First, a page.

As in every society, there are rebels. The ones who – for some strange reason – want to stay Ugly. Tally’s new friend Shay is one of them. Shay leaves soon before her 16th birthday, wanting to take Tally, but leaving a message just in case. Then, a branch of authority thought to be a fairy tale approaches Tally with a choice: Follow Shay and betray the rebels, or never turn Pretty.

Review:
I spent days searching down this book, from the first time I saw it in the library’s “New Books” review section. Since then, I’ve read “So Yesterday,” “Midnighters” (The Secret Hour and Touching Darkness), and have “The Risen Empire” on hold at the same library. I don’t have the actual book with me, because my friend borrowed it, then her older sister borrowed it, and it has yet to make its way back to me. A book this good, to make followers out of everyone near it, has to have my highest praise. (I only lent it to my friend on conditions that “You cannot bend the cover, hurt the pages, or get any spots on it. If you do, I will hurt you.”)

What makes it so good? The characters are involved in the plot. The villains are believable while inhumanely cruel. The plot has meaning. A plot with meaning does more for a book, in my opinion, than flashy covers, multimedia news coverage, or movie-making status. The writing is lively and funny, and the ending…is the worlds’ biggest cliffhanger. If you buy this book, be prepared to spend money on its future sequel, Pretties (which you can pre-order at Amazon).

Tally, the main character, is interesting. She keeps her personality, which is extremely important and all too rare in so many books these days. You know what she’s thinking, you would make the same mistakes she did, you want her to succeed. You know her like you know your friends. She doesn’t fade off into some being with no emotions. I can think of several major novels in which the characters stop being characters and become the narrator. She doesn’t fall into that hole.

Is anyone interested in links to certain authors? Reviews of certain books? I have an extensive collection of fantasy/sci-fi author links, which I'll be adding to the links on the side of this blog. Y'know, over there ----> ---->

Thursday, September 01, 2005

The Naming

Title: The Naming (The Gift, in Australia), The First Book of Pellinor
Author: Alison Croggon
Pages: 492
Rating: @@@@@
Price: $17.99 (Hardcover)

Summary:
Maerad is a young girl, living as a slave in a worthless mountain village. She’s barely able to remember her mother; all she knows about her father and younger brother is that they died. The locals think she’s a witch, and they’re more right than they think. While she’s milking the cow, a man comes into the barn who seems astounded that she can see him. The man, Cadvan, urges her to leave with him. Soon, she’s ready with all she owns: a harp from her mother. After making it through the dangerous mountains, Cadvan reveals that she has the power of a Bard, the last Bard of Pellinor. The first School they come to is like a heaven to Maerad; everyone is kind, there’s food, and best of all, hot baths. Circumstances insist that she become a Bard as soon as possible. Unfortunately, many Schools are more corrupt than Cadvan believes. Who is the orphan Hem, and what are Enkir’s true motives?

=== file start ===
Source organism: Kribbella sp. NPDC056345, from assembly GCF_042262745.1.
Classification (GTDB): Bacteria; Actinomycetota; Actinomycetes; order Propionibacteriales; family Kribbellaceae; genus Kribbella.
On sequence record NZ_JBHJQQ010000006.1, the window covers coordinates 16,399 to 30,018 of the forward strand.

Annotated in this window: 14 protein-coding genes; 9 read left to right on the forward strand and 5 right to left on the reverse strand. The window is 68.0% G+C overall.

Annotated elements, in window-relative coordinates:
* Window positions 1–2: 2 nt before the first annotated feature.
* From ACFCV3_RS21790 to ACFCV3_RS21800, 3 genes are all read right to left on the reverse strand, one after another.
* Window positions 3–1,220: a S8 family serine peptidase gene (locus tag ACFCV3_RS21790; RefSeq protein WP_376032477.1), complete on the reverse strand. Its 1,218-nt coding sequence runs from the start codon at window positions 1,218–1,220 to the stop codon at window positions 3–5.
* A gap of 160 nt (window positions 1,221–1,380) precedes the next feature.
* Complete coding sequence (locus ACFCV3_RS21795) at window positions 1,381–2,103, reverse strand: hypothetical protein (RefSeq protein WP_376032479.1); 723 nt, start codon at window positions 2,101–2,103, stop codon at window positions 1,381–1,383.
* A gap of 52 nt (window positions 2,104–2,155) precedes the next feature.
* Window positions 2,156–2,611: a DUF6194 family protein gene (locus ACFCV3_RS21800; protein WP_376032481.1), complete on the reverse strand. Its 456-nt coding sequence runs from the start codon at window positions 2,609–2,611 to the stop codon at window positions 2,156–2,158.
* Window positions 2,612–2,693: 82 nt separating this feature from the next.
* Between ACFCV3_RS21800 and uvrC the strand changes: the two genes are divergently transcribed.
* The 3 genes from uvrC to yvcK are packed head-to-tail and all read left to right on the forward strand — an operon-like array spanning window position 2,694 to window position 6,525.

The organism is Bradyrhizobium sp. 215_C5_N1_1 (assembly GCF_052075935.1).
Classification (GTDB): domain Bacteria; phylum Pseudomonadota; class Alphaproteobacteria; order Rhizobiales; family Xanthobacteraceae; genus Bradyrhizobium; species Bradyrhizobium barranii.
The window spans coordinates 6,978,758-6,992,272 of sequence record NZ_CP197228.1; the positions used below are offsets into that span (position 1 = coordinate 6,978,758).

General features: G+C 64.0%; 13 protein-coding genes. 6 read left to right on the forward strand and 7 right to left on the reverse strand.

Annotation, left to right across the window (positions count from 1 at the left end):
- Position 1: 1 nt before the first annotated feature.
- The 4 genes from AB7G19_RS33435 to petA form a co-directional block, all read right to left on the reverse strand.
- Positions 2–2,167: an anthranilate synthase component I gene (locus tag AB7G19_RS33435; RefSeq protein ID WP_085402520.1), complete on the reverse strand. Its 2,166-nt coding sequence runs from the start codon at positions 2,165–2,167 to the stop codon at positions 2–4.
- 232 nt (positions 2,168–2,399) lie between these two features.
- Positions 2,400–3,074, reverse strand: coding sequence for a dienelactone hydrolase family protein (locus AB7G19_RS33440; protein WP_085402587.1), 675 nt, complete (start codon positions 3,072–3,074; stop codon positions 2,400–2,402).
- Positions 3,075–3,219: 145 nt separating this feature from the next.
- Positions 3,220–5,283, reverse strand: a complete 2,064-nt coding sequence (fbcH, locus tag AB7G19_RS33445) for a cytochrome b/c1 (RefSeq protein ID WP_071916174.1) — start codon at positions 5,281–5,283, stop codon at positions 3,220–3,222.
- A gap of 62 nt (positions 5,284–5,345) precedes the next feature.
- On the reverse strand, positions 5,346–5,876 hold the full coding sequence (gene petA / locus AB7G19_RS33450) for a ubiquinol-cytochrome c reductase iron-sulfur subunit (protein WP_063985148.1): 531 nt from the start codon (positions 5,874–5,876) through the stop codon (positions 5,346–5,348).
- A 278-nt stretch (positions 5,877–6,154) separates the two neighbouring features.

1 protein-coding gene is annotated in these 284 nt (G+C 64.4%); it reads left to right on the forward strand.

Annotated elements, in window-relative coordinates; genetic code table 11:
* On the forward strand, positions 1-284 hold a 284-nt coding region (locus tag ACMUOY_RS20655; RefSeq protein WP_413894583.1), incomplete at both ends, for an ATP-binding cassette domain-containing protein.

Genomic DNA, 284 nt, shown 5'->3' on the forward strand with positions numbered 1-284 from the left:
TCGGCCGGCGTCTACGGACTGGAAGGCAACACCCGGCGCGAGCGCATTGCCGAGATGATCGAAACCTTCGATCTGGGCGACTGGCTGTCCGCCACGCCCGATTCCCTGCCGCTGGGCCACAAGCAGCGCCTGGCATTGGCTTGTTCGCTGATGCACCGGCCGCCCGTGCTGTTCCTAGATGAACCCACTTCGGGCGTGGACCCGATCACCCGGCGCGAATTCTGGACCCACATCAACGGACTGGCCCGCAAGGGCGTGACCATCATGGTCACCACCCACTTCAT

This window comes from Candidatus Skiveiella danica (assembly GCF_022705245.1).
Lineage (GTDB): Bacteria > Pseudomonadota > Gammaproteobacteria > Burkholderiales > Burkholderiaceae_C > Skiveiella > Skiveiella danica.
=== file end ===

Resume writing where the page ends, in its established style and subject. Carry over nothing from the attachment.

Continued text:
Review:
Once you get past the huge, phone-book intimidation, this book is something you can get into. I personally pick out books on the basis that they’re phone-book sized (I like something that lasts more than a day) but The Naming went quickly because I read it in every spare moment. Maerad is just a girl, and she’s thrown into drastic, extreme situations that require important decisions. The kind of decision that decides the course of the world. And the best part is, she reacts like a normal girl. All too often, authors give characters incredible powers of judgment and perception, but not Maerad. She’s unsure, she makes mistakes, and she works through them. She’s able to fix most of her errors.
One of the major factors in choosing this book was the crucial mini-reviews on the back. Only a sentence or two, but the name struck me. Tamora Pierce, the all-time girl-hero standard, liked this book and recommended it. I know from prior experience (a mini-review quote on the front of Crown Duel) that her recommendations are good. Top-of-my-favorites-list good. This book is now, predictably, one of my faves. (If anyone knows of strong girl fantasy – feminist fantasy? – please post a comment with titles and/or authors.)

http://www.theatrenotes.blogspot.com/
http://www.alisoncroggon.blogspot.com/

Reviews probably coming soon:
The Haunting of Alaizabel Cray -by Chris Wooding
Thief of Time (Discworld) -by Terry Pratchett
Harry Potter and the Half-Blood Prince -by J.K. Rowling (If anyone didn't know that...)
The Wee Free Men -by Terry Pratchett
Protector of the Small -by Tamora Pierce (Possibly her new book, depending on release, how fast I get it, etc.)
The Riddles of Epsilon -by Christine Morton-Shaw
Chanters of Tremaris -by Kate Constable
Wicked -by Gregory Maguire (Probably not, because of...past PG-13-ness.)

Notice a pattern with these books? They have strong, female, leads. I think I've cleaned out every bookstore within ten miles, plus a couple in neighboring cities, of every feminist fantasy. I truly would like suggestions (as long as they're appropriate for teens, because I work closely with teen readers and suggest lots of books for them; there would be conflicting opinions from parents).

I'd also like any suggested websites/blogs for book reviews. Quality book reviews. And if you point out anything wrong with my writing, post away. I personally can't keep from correcting grammar/spelling of my friends. If you have a conflicting opinion of your own, say so! I may (if it's thought out, written correctly) post it in my next review. Suggestions, complaints, comments, opinions, anything! Make this a quality blog, with many different opinions and views!

http://www.thetomereader.blogspot.com/ - A book review blog I like.